Michael Thompson leads U.S. Open 2012

The first tee box at the hilly Olympic Club is a tabletop plateau perched 25 feet above a winding sidewalk. The customary way to reach the tee is a 15-step staircase.
That is how Phil Mickelson and Bubba Watson found their way to the hole Thursday. They had begun their round on the ninth hole, and by the time they came to the first tee, Mickelson and Watson had already played 10 difficult holes in a combined nine over par. They tramped up the stairs, their legs heavy and their expressions weary.
Their playing partner, Tiger Woods, apparently never considered the stairs. He took a treacherous shortcut, galloping up the long, steep, grassy sides of the tee box as if attacking a rampart. When Woods got to the top, he surveyed the high ground — momentarily unaccompanied — then turned to Mickelson and Watson as they finally ascended to the teeing ground.
Woods shot them a look that seemed to say: “Would you guys mind keeping up?”
It was a virtual and figurative demonstration of who was in charge in the featured pairing of the first round of the 112th United States Open. A minute later, Woods split the fairway with a titanic 3-wood, a shot that led to a par on what may be the golf course’s hardest hole.
No wonder he was in a hurry to get there.
“That was the old Tiger today” – Watson said minutes after Woods finished with a one-under par 69. “That was beautiful to watch. That’s what we all want to watch and that was awesome to see him strike the ball like that.”

Michael Thompson leads U.S. Open 2012
U.S. Open 2012.

Even as Thompson strung together four birdies on the back nine at Olympic Club that carried him to a 4-under 66, Woods put on a clinic on the other side of the course Thursday morning on how to handle the toughest test in golf.
He was never out of position. None of his tee shots found the deep, nasty rough lining the fairways. There was little stress for such a demanding major.
With consecutive birdies late in his round, including a 35-foot putt that banged into the back of the cup on No. 5, Woods opened with a 1-under 69 to raise hopes that he can finally end that four-year drought in the majors.
“I felt like I had control of my game all day” – Woods said. “Just stuck to my game plan — and executed my game plan.”
He was vague on the details of that plan, though it surely wasn’t the one followed by the other two guys in his star-powered group. Phil Mickelson hit a wild hook for his opening tee shot that was never found, presumably lost in a cypress tree, and he matched his worst opening round in a U.S. Open at 76. Bubba Watson chopped his way through the rough to a 78, showing that “Bubba Golf” works better at Augusta National than at Olympic Club.
They weren’t the only ones to suffer.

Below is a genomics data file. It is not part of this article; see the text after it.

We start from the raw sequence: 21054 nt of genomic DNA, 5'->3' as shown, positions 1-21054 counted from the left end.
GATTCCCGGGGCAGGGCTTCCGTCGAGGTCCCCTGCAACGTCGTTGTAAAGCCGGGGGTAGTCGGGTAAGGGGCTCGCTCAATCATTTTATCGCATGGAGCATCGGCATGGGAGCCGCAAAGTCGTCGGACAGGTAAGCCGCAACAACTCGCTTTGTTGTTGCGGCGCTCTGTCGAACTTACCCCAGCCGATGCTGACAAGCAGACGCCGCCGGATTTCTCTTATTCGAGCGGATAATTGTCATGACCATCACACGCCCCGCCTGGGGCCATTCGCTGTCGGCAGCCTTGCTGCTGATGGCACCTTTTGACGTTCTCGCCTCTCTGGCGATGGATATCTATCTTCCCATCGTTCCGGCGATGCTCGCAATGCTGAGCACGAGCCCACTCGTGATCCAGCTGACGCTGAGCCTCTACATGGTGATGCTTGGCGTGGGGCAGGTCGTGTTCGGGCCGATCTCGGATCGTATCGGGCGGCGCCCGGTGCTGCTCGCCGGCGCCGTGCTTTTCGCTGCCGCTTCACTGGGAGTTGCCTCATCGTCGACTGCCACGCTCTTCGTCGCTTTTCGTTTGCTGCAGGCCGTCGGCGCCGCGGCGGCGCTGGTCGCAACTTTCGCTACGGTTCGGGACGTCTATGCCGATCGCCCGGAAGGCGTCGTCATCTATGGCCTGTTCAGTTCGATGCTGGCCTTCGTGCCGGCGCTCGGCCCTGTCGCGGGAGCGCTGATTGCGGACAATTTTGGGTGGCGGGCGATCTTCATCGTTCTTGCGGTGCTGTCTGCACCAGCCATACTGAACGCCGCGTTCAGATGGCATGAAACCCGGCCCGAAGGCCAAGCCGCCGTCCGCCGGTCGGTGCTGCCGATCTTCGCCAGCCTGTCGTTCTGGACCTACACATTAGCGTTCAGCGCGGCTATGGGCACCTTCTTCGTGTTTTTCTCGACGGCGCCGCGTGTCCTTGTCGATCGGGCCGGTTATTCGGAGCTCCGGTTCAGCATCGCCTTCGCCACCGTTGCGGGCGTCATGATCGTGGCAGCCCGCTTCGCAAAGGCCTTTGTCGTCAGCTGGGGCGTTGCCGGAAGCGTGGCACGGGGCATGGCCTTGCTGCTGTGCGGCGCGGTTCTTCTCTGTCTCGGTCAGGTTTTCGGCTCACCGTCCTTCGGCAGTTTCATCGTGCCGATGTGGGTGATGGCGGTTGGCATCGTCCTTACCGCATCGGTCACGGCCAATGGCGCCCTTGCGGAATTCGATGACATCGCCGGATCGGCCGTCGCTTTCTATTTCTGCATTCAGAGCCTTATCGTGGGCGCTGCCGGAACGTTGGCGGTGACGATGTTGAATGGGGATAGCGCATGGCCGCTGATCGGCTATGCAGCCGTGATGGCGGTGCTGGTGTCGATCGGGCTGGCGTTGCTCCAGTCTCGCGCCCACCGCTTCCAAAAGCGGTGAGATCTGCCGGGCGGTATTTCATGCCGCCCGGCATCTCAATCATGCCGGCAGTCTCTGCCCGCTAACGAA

Only six players managed to break par in the opening round, which would have come as a surprise to none of the players. After opening with a birdie, Joe Ogilvie turned to his caddie and said: “Seventy-one more pars and we’re hoisting the trophy.” He shot 73.
Luke Donald (the No. 1 player in the world) is trying to capture his first major. It most likely won’t be this one. He failed to make a single birdie and shot 79. He played with Rory McIlroy, the defending champion and No. 2 in the world, who shot a 77. Lee Westwood, No. 3 in the world and the other member of the rank group, was 4 over through six holes and rallied for a 73.

Luke Donald’s shot out of the fairway bunker at No. 6 slammed into the lip, hopped into the air and traveled about 50 yards. Moments later, after Lee Westwood popped up his shot out of the same bunker, he stared at the sand in dismay and disgustedly flipped his club toward his bag.
See, the Olympic Club can humble the world’s top players.
Michael Thompson, with uncommon knowledge of the Lake Course, strung together five birdies in one eight-hole stretch. Tiger Woods peppered the tight, twisting fairways with laser-like tee shots, reminiscent of the way he dissected Royal Liverpool on his way to winning the 2006 British Open.
See, the Olympic Club is there for the taking.
More than anything, Thursday’s first round illustrated this – The real U.S. Open is back, in all its stingy, grim-faced splendor. One year after Rory McIlroy eviscerated Congressional Country Club outside Washington, historic little Olympic restored order to the tournament billed as golf’s toughest test.
That was clear in the scores submitted by Donald and McIlroy, merely the top two players in the world ranking. Donald staggered home in 9-over-par 79 – so much for ending his major drought – and McIlroy wobbled around in 77 – so much for winning back-to-back Opens.
The Lake Course mostly tormented the 156-man field – more players posted scores in the 80s (13) than in the 60s (six) – but it also showed a willingness to reward precise play. Thompson, runner-up in the 2007 U.S. Amateur at Olympic, led the way by shooting a 66, taking advantage of pristine morning conditions.
Woods headlined the group of players at 1-under, joined by David Toms, Nick Watney, Justin Rose and Graeme McDowell.
Still, the marquee afternoon group of Donald, McIlroy and Westwood, ranked No. 3, offered tidy snapshots of the danger lurking in firm, fast conditions. Most of their missteps occurred on the first six holes, which validated their advance billing as the most daunting start in Open history.

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